New Council Members Shake Pillars of Power

Blythewood’s new Town Council, Bob Massa, Roger Hovis, Mayor J. Michael Ross, Tom Utroska and Bob Mangone, sat for their first meeting Monday night.

BLYTHEWOOD – Just minutes after three new Town Council members took the oath of office and were seated Monday evening, it was apparent that a new balance of power had been elected. The three, Bob Massa, Tom Utroska and Bob Mangone, brought two agenda items to deferral until they could be looked into further.

The first item was the second reading of Ordinance 2013.16, which would have authorized a 10-year lease of the Depot Restaurant that the Town government has pledged to construct and lease to Jon Bazinet, owner of Sam Kendall’s restaurant in Camden. The Town is loaning itself more than $800,000 to construct the building that it will own once the loan is paid back. Bazinet plans to rent the building from the Town. The rental income will be used to help pay the loan back to the Town.

First reading of the ordinance was passed unanimously by the previous Council last month. That agreement included a guaranty of lease payments from both Bazinet (for five years) and his family’s corporation, Red Fox Development, Inc. (for the full 10 years). But newly seated Councilman Mangone questioned the guaranty.

“I believe we need a performance bond to protect the Town from some unforeseen problem in the future,” Mangone said. “There are too many issues beyond everyone’s control to allow this to just be on his signature. Ten years is a long time, and a lot of things can happen.”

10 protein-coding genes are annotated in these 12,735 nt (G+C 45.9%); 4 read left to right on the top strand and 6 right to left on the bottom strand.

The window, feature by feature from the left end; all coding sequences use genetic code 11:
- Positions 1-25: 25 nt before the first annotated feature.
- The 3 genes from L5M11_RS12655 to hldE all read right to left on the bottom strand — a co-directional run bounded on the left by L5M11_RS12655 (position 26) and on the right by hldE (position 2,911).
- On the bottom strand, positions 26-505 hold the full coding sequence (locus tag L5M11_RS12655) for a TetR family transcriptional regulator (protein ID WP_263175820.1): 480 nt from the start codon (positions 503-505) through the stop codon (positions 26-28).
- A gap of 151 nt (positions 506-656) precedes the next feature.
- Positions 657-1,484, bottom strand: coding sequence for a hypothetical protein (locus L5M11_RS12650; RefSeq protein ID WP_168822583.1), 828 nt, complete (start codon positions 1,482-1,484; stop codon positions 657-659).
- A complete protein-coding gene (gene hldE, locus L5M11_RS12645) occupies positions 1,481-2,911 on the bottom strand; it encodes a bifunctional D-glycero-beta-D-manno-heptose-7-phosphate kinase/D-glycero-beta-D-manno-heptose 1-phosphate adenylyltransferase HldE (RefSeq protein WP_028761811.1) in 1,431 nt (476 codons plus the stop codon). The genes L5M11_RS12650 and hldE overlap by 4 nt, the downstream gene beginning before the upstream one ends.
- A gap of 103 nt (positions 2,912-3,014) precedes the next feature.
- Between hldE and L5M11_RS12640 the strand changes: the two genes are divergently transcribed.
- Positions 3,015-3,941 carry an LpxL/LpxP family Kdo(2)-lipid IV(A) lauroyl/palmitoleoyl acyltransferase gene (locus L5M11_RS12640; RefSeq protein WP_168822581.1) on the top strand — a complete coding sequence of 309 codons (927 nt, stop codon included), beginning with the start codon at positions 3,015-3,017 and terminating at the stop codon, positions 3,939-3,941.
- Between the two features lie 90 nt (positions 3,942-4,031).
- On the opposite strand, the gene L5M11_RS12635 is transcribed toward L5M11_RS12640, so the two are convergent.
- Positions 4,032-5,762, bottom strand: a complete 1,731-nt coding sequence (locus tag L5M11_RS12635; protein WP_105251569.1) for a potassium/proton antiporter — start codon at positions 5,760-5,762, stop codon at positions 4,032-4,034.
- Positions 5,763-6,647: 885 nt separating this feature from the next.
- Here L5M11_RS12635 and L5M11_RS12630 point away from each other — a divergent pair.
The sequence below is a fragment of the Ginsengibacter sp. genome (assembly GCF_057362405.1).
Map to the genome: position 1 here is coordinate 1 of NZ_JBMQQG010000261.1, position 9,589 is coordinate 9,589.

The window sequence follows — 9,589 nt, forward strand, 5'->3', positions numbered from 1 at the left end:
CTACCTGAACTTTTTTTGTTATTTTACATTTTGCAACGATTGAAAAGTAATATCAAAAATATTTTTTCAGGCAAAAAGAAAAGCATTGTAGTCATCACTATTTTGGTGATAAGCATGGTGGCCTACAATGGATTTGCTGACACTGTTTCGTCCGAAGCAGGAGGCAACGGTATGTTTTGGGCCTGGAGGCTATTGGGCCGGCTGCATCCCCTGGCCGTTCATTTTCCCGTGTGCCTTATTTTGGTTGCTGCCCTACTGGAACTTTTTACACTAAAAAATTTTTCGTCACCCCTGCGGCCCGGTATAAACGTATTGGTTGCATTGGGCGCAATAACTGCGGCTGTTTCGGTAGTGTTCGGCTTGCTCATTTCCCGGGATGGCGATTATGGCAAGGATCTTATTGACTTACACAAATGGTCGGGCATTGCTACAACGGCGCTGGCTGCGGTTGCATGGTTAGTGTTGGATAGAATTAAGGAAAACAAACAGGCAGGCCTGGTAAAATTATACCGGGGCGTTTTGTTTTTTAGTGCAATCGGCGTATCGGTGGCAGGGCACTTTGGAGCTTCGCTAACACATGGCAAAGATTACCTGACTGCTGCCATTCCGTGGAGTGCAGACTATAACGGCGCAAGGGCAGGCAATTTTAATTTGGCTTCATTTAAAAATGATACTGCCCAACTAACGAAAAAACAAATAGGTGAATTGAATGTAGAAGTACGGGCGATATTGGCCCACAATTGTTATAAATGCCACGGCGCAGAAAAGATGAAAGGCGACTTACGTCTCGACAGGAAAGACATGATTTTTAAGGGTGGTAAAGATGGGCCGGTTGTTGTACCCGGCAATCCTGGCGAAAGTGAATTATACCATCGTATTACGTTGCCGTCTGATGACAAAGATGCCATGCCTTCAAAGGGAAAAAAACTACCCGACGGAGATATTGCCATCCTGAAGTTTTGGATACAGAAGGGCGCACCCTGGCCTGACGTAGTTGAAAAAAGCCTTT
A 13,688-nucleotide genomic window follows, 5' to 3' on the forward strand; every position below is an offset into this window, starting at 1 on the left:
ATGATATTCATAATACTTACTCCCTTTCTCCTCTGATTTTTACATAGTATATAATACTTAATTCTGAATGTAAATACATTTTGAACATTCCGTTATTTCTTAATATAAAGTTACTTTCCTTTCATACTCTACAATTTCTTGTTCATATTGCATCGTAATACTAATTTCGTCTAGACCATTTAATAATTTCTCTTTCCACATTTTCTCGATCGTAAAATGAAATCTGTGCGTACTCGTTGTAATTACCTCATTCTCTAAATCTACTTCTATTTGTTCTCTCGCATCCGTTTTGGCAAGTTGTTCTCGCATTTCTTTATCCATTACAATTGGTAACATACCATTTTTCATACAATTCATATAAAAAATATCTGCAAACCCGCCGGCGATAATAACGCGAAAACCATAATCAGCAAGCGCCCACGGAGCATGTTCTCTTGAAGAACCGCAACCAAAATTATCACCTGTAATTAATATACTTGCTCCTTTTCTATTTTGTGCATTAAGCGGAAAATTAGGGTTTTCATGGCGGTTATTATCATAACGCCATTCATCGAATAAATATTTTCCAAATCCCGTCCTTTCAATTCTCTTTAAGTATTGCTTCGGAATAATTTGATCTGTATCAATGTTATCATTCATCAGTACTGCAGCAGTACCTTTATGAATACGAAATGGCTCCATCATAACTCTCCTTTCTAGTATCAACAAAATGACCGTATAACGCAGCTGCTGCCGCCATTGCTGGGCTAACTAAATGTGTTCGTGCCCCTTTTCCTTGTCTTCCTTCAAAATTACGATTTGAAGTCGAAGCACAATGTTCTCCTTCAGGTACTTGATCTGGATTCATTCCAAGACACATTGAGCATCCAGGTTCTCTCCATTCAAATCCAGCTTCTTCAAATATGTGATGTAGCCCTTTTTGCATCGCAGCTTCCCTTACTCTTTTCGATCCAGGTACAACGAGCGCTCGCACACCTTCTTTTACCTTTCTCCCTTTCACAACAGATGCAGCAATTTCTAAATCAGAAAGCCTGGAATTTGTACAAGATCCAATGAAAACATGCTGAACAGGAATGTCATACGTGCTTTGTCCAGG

Mayor J. Michael Ross, who voted to pass first reading, said he and Town Administrator John Perry had been trying to find a surety bond since the new councilmen had brought the subject up earlier this week. Perry said he contacted suretybond.com and they did not have a surety instrument to cover rental payment. Mangone suggested that it is Bazinet’s responsibility to provide a performance bond to protect the Town against the almost $1 million loan.

Councilman Utroska agreed, saying, “I’m concerned. I would like us to take another week to see if there isn’t a surety bond out there.” Utroska said that signing the ordinance was tantamount to gambling with the Town’s money. “This is a lot of money,” he said. “A week or 10-day delay won’t matter.”

Councilman Massa also agreed. “I don’t think we are going to find an instrument out there. (The Town) has set aside its own money, then locked it in so we can’t spend it on something else.”

When Utroska asked the Town’s attorney Jim Meggs what he would suggest they do, Meggs answered, “The financing for this was orchestrated by Parker Poe Law Firm. But until we get a briefing from Parker Poe, there are lawyers in my firm who will know the options available for Mr. Bazinet.” Meggs suggested the Council defer action on second reading until they could decide what to do about the surety bond, and the Council voted unanimously to do so.

The next item of business didn’t fare much better with the new Council members. The agenda called for the appointment of Jim McLean to the Board of Architectural Review and Joseph Richardson and Raymond Fantone to the Board of Zoning Appeals. The three seats had been filled by the three councilmen and had been vacated earlier that evening when they were sworn into office. Utroska noted that, because of the time frame, the appointments would not be made in accordance with the Town’s statute for either of the two boards.